By Stan Maddux
Some cows stressed from Mother Nature’s extremes might not be at the proper weight for the upcoming calving season.
John Grimes, beef coordinator for the Ohio State University Extension office at Piketon, Ohio, says it’s not too late for livestock producers concerned their breeding cows might be getting a bit too thin to add appropriate amounts of feed or other nutrients.
He said adding nutrients to an average to below-average hay crop this year can help, especially if wild swings in the weather ease up in the coming weeks, he says.
Grimes says fields have been especially muddy because 2018 was one of the wettest years in Ohio history.
Since it takes more calories to trudge over soupy ground, he says, cows might not be getting enough nutrients in some of their hay to replenish the extra energy their bodies have expended from such physical exertion.
The recent arctic cold snap didn’t help. Cows had to burn additional energy to help keep warm, with their coats being wet from rain, and then temperatures suddenly nose-dived for several days.
“What I’m worried about is where we’re going to be come springtime,” Grimes says.
Significant rainfall in 2018 pushed back the spring harvest of hay, which had a negative impact on the quality of that crop.
Grimes says he doesn’t know of any seriously underweight cows, but some are reaching a point where reproduction could suffer without putting back some of that weight.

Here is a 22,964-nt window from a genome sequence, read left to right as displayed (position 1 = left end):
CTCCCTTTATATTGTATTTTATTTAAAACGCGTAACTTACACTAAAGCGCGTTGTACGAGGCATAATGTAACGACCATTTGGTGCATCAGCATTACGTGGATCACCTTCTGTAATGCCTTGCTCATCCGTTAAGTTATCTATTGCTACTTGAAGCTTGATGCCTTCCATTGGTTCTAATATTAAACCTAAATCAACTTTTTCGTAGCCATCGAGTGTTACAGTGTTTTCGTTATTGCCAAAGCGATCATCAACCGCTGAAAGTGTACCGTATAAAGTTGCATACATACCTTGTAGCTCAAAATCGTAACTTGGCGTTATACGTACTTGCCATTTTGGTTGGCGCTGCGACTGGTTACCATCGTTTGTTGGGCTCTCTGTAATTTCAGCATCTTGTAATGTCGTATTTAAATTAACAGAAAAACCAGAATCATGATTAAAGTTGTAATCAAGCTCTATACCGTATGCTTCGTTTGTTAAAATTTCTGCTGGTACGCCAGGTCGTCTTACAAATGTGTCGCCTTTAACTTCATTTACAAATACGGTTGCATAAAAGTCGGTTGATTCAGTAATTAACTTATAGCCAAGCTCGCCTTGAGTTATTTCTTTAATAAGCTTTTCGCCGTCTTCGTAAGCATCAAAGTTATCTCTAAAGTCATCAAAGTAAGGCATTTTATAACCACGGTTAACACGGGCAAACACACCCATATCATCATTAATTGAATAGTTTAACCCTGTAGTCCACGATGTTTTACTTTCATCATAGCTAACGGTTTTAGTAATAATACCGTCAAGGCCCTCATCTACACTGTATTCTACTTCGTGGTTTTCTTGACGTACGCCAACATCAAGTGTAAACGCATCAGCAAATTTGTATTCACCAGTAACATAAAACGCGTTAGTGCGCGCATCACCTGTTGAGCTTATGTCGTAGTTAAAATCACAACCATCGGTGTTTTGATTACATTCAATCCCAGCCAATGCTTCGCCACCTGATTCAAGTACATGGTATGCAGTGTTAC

“They’re just thinner than ideal,” he says.
Body fat, he says, is critical during formation of a calf and the production of enough milk for cows to adequately feed their newborn.
If better-quality hay cannot be found, Grimes suggests adding grain to existing feed, if possible, to help bring weights back up for calving season.
Check on bedding, too
Extra bedding, and replacing bedding before it gets too wet — especially challenging in saturated ground — can also help cows stay warm and put on lost pounds.
Most calves are born in February, March and April, when Old Man Winter isn’t always kind.
Grimes says serious financial losses can result from underweight cows not able to breed or to breed on time.
Cows now dry, and late arrivals, also mean livestock farmers normally going to market a certain time of year will be selling a lighter-weight product.
Losses can happen in other ways, he adds, like higher costs from supplementing the efforts of mothers without sufficient milk for their young.
“I’m not saying we can’t overcome it, but we’re in a condition right now [that] if there’s a long winter and it goes into the first of May, it could be pretty tough,” Gaines says.
George Quackenbush, vice president of the Michigan Cattleman’s Association, said he’s not aware of any concerns about cattle in his state maintaining proper weight.
He says weather is always a challenge, though, particularly during extremes or periods of freezing and thawing.
Wet ground marked up by cattle before freezing, Quackenbush says, requires not only more energy for cows to venture across, but also is the cause of leg fractures and other injuries from missteps and spills.
“Those changes in temperature can be taxing,” he says.
Quackenbush says supplementing hay with grain and other feed like cornstalks is pretty common, especially at this time of year — when hay in shorter supply costs more.
“There’s a lot of different ways to feed these cows,” he adds.
Maddux writes from New Buffalo, Mich.